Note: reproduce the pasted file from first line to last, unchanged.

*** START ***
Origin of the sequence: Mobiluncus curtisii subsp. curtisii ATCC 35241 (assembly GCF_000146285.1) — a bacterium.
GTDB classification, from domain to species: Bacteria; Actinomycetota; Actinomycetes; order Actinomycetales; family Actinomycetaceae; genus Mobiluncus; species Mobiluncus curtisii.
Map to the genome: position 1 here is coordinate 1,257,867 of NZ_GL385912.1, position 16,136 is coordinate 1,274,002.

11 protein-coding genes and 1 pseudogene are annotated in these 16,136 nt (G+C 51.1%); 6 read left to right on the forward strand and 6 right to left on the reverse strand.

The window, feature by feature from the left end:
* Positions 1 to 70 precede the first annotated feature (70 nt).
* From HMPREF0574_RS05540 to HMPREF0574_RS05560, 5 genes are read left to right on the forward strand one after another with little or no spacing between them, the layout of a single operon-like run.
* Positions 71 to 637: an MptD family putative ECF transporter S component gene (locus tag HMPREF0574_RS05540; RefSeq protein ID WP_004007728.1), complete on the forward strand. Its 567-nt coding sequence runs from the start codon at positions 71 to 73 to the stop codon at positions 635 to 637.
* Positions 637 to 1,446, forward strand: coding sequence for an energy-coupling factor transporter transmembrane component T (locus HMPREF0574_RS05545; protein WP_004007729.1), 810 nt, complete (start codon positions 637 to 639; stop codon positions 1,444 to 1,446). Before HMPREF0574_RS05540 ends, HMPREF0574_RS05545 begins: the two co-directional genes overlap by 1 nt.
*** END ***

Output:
Origin of the sequence: Mobiluncus curtisii subsp. curtisii ATCC 35241 (assembly GCF_000146285.1) — a bacterium.
GTDB classification, from domain to species: Bacteria; Actinomycetota; Actinomycetes; order Actinomycetales; family Actinomycetaceae; genus Mobiluncus; species Mobiluncus curtisii.
Map to the genome: position 1 here is coordinate 1,257,867 of NZ_GL385912.1, position 16,136 is coordinate 1,274,002.

11 protein-coding genes and 1 pseudogene are annotated in these 16,136 nt (G+C 51.1%); 6 read left to right on the forward strand and 6 right to left on the reverse strand.

The window, feature by feature from the left end:
* Positions 1 to 70 precede the first annotated feature (70 nt).
* From HMPREF0574_RS05540 to HMPREF0574_RS05560, 5 genes are read left to right on the forward strand one after another with little or no spacing between them, the layout of a single operon-like run.
* Positions 71 to 637: an MptD family putative ECF transporter S component gene (locus tag HMPREF0574_RS05540; RefSeq protein ID WP_004007728.1), complete on the forward strand. Its 567-nt coding sequence runs from the start codon at positions 71 to 73 to the stop codon at positions 635 to 637.
* Positions 637 to 1,446, forward strand: coding sequence for an energy-coupling factor transporter transmembrane component T (locus HMPREF0574_RS05545; protein WP_004007729.1), 810 nt, complete (start codon positions 637 to 639; stop codon positions 1,444 to 1,446). Before HMPREF0574_RS05540 ends, HMPREF0574_RS05545 begins: the two co-directional genes overlap by 1 nt.